The cornerstone of TAVV has always been The Perimeter. Without Donna Goodwin to compile, organize, and present this outstanding newsletter, TAVV would probably have accomplished very little. Our regular columns keep you informed about legislation, legal aid, POWs, Agent Orange, mental health, general health, comrades in dis-tress, veteran homelessness, and many other items of interest to our veteran community. And most likely due to Donna’s efforts, we added 11 new members last year and forged new alliances with organizations such as the El Campo VVA chapter, the local DAR, TexVet, and the Lost Pines Leathernecks of Bastrop.

2015 was a good year for TAVV, but it ended on a sad note with the loss of yet another member. This past year, TAVV lost four of its most respected leaders: former Vice President Bob Solomon, Monument Executive Committee member Terry Burkett, Turkey Fry coordinator Will Rogers, and VA Volunteer Chairman Sid Hull. We’ll miss them all, but as we honor their memories, we’ll soldier on. It’s what we do.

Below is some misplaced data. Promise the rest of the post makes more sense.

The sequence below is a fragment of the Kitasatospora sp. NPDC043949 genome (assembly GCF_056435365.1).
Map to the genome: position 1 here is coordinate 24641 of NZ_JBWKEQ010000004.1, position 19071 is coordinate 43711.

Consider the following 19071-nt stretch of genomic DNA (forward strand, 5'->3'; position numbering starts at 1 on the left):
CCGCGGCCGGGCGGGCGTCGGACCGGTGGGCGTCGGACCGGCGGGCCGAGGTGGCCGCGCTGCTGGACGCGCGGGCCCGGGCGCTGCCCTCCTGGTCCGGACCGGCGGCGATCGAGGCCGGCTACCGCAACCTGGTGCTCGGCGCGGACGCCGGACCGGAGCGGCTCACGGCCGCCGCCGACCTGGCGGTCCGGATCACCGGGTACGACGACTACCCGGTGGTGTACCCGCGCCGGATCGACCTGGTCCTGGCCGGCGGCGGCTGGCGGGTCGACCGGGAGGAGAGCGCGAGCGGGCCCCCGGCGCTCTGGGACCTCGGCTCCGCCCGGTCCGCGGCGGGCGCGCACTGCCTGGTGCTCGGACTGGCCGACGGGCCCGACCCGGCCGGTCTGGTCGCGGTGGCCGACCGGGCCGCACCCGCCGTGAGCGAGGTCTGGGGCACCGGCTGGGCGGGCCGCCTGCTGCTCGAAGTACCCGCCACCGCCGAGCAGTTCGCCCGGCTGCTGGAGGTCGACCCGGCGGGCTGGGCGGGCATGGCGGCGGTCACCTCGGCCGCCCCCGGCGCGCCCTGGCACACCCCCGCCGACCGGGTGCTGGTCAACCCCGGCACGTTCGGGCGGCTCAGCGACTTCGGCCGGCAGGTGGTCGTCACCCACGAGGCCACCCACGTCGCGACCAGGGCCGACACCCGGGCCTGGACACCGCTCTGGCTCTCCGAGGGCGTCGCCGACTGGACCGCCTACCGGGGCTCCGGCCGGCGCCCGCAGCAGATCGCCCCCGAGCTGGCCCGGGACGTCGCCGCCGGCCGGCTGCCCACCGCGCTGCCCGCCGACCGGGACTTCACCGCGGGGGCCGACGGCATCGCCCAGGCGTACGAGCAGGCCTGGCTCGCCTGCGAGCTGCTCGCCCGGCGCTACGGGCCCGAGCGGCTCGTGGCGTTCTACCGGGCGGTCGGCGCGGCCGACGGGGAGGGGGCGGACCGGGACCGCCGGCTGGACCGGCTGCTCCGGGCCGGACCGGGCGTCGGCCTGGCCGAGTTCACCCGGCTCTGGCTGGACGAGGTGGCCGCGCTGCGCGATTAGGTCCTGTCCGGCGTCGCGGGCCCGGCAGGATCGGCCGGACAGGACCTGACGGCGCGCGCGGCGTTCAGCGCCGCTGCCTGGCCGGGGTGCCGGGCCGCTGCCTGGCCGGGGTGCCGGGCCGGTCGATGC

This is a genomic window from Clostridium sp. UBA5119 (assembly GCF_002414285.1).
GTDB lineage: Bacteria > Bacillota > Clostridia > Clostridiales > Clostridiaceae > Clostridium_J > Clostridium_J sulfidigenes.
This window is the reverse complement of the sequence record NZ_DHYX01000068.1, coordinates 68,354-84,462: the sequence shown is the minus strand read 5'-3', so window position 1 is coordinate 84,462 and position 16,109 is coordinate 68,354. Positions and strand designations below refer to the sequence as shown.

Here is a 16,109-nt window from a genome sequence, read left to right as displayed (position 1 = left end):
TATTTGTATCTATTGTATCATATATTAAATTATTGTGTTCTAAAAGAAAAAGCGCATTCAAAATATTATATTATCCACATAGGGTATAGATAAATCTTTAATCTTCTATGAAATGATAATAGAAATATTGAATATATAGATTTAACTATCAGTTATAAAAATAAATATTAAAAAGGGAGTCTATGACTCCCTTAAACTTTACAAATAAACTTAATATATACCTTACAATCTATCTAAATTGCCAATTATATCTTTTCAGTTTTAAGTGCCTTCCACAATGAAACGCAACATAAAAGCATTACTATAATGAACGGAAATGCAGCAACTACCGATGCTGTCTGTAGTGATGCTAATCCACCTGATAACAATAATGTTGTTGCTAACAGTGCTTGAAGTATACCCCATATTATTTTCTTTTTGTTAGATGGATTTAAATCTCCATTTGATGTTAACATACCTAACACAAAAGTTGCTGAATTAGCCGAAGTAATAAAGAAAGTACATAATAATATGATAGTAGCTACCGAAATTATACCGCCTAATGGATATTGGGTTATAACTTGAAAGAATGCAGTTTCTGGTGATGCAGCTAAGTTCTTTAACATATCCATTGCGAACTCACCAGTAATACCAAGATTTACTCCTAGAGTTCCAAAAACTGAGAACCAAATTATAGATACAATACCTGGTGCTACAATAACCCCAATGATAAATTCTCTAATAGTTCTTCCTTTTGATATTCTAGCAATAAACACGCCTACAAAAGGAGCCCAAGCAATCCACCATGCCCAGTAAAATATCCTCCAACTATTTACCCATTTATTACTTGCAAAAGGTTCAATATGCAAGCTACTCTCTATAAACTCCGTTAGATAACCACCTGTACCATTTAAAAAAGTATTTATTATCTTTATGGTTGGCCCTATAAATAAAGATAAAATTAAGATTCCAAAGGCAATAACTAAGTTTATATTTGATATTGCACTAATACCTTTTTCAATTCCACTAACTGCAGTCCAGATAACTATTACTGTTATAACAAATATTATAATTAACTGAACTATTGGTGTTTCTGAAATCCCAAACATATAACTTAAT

It’s a new year now. We’re older, maybe wiser, but certainly less healthy and fewer in number. With more missions ahead, that means we must close ranks and step up to share the load. Please become involved. All of you benefit from the efforts of a few, and it really doesn’t have to be that way. Do something for someone other than yourself. Do it while you’re able.

See you on Thursday.

Semper fi! 

Don Dorsey, President

The Austin Chapter of Texas Association of Vietnam Veterans (TAVV) meets Thursday, January 14, 2016 - 7:00 pm at VFW Post 856 — 406 E Alpine Rd - Austin, Texas 78704.

Good, bad, sometimes snarky, what I write depends on what inspires me.

Semper Fi

Observations from Don Dorsey.